Customer Success Manager
I’ve always wanted to work in a fun tech startup environment. Unfortunately, my development experience is limited to coding ‘Hello World!’ in seventh grade.
But you don’t have to be a developer to work in tech. In fact there are many roles within the industry that require a different skillset.
As successful startups scale, new commercial and customer-facing functions become necessary. The one I’d like to focus on here is Customer Success.
It’s a relatively new discipline that aims to improve retention, increase spend and lower churn by setting aside dedicated resources to work proactively with customers.
Customer Success is a client-facing, post-sales discipline. It involves working to ensure that customers get optimum use out of your product or service. In effect, we are here to help them realise the goals that motivated them to purchase in the first place.
Since the field is fairly new, it is difficult to find a one-size-fits-all definition. A Customer Success role can look different for each company. Duties and workload will vary depending on the organization, the product and the customer base.
But the responsibilities of a Customer Success Manager (CSM) typically include onboarding and training a customer as well as proactively identifying and addressing strategic blind spots that may appear down the road.
09:00-09:30: Typically, I start the day by going through my emails and organising them according to priority. Actually before that comes coffee – I only drink decaf but yay placebo!
Depending on the day, my schedule will be a mix of customer meetings, testing and configuration sessions, as well as internal alignments.
Whatever’s on the agenda, it’s imperative I always respond to technical and commercial questions in a very timely manner. Customers in the process of onboarding often encounter challenges that require immediate action. This can mean liaising with colleagues and shifting internal priorities.
09:30-10:30: Later today, I’m training a new customer on the platform. Ahead of this call, I set aside some time to make the configurations and changes we’ve been discussing – and one last round of testing to make sure everything is running smoothly.
10:30-12:00: Show time – I have an hour-long training session with my customer. All key users are invited and I walk them through the relevant modules and features.
12:00-13:00: Lunch break and getting sent on a walk by my fitbit because I am afraid of the passive aggressive reports it sends me at the end of the week.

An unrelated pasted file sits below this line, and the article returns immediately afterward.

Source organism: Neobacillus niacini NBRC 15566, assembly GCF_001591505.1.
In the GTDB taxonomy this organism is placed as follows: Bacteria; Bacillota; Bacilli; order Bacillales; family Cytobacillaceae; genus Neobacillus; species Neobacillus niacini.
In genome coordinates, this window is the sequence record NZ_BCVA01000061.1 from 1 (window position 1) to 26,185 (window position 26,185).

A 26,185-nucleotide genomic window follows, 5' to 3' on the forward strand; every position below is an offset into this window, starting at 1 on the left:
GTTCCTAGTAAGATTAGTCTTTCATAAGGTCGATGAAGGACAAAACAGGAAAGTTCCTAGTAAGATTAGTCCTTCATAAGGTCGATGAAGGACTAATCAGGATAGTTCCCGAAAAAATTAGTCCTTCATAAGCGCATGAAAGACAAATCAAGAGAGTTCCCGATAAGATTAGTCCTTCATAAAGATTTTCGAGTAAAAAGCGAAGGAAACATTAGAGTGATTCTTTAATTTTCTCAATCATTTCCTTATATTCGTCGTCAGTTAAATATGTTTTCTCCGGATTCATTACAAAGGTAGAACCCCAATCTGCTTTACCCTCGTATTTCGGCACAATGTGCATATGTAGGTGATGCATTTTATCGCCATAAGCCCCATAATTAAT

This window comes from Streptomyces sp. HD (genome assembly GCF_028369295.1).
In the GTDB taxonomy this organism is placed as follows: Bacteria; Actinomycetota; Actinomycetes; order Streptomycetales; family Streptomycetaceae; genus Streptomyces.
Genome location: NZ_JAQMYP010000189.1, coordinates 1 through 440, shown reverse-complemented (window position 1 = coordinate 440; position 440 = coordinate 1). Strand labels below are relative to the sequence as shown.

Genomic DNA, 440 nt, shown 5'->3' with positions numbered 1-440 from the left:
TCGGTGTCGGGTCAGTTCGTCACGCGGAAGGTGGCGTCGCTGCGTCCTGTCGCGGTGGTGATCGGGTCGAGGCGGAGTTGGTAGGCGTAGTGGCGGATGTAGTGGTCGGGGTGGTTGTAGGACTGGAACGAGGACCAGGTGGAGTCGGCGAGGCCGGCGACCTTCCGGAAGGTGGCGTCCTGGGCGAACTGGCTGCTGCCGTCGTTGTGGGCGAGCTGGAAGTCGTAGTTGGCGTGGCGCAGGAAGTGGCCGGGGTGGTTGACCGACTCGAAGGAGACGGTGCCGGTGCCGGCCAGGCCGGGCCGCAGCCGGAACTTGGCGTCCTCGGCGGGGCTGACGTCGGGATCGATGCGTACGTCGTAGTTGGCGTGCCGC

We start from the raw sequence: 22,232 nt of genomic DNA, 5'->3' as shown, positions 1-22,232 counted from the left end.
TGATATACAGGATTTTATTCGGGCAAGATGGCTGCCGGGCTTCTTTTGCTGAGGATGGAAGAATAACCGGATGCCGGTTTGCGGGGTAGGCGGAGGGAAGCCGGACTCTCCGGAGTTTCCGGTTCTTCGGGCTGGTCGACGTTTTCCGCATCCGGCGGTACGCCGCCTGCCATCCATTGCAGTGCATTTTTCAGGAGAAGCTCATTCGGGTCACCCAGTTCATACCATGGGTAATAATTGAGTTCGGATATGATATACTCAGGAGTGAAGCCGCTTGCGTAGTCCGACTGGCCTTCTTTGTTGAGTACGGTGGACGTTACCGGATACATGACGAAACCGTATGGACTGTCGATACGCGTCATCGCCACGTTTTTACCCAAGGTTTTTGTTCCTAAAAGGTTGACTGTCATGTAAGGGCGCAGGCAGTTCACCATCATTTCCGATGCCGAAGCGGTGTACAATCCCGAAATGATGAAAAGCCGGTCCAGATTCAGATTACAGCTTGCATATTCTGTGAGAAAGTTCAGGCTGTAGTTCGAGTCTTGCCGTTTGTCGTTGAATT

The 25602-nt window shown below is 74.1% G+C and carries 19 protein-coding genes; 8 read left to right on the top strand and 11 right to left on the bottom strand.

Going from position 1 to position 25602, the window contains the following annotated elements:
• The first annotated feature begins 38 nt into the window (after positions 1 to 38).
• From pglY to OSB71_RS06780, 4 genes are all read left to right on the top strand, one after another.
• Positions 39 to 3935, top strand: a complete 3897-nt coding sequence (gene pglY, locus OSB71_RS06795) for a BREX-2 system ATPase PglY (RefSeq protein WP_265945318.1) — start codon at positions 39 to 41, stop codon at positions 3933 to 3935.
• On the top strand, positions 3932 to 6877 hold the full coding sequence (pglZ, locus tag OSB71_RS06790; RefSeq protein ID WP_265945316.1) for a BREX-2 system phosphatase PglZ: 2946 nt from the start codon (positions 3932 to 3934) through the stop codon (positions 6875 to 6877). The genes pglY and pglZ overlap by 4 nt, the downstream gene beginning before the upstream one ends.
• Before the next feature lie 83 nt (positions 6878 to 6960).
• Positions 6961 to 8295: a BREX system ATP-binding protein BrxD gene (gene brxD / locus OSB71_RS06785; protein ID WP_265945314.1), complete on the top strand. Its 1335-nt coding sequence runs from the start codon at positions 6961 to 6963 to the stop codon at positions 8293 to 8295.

13:00-14:30: The CSM Review – during this weekly team meeting we get strategy updates, cover best practices and discuss any escalations that need to be made.
Each week, one of the team members will also share a challenge they’ve been working on. This way we get to learn from each other’s experiences.
14:30-16:00: I have no meetings in my calendar which means I can work on my to-do list, respond to any emails that came in during the day and catch up with internal communication. I am also preparing for an upcoming QBR by extracting relevant data from our Customer Success platform and analysing trends in the customer’s behaviour.
16:00-16:15: Time for a (decaf) coffee break!
16:15-16:45: A quick catch up with my manager – when working remotely these meetings become especially important. I give an update on my objectives for the week, any challenges that I’ve been facing and go over the relevant platform dashboards to analyse the metrics. If anything needs to be handled immediately I do so – the rest of my to do list I disperse in the free pockets of time in between priority tasks and meetings.
16:45-17:45: I’m ending the day with an internal alignment meeting with one of our Project Managers. The customer we are collaborating on has made some feature requests
Once a customer has signed an agreement to begin working with us, a handoff will usually take place between Sales to Customer Success. In this meeting, you will be given all available information on the customer to begin preparing for the next, big step…
This is the crucial first meeting with your new customer. By meeting with stakeholders, learning about their objectives and understanding their use case, you will be able to start building a roadmap detailing their upcoming journey.